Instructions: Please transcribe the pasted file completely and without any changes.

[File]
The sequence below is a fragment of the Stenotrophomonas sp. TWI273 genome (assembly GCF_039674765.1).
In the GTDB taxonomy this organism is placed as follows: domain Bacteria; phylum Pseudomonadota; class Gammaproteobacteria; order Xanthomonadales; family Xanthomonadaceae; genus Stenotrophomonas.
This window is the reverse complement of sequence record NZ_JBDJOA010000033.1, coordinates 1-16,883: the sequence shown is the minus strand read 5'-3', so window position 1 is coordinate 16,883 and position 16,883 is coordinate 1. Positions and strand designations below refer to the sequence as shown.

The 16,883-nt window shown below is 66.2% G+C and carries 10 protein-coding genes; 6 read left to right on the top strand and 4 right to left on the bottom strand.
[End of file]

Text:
The sequence below is a fragment of the Stenotrophomonas sp. TWI273 genome (assembly GCF_039674765.1).
In the GTDB taxonomy this organism is placed as follows: domain Bacteria; phylum Pseudomonadota; class Gammaproteobacteria; order Xanthomonadales; family Xanthomonadaceae; genus Stenotrophomonas.
This window is the reverse complement of sequence record NZ_JBDJOA010000033.1, coordinates 1-16,883: the sequence shown is the minus strand read 5'-3', so window position 1 is coordinate 16,883 and position 16,883 is coordinate 1. Positions and strand designations below refer to the sequence as shown.

The 16,883-nt window shown below is 66.2% G+C and carries 10 protein-coding genes; 6 read left to right on the top strand and 4 right to left on the bottom strand.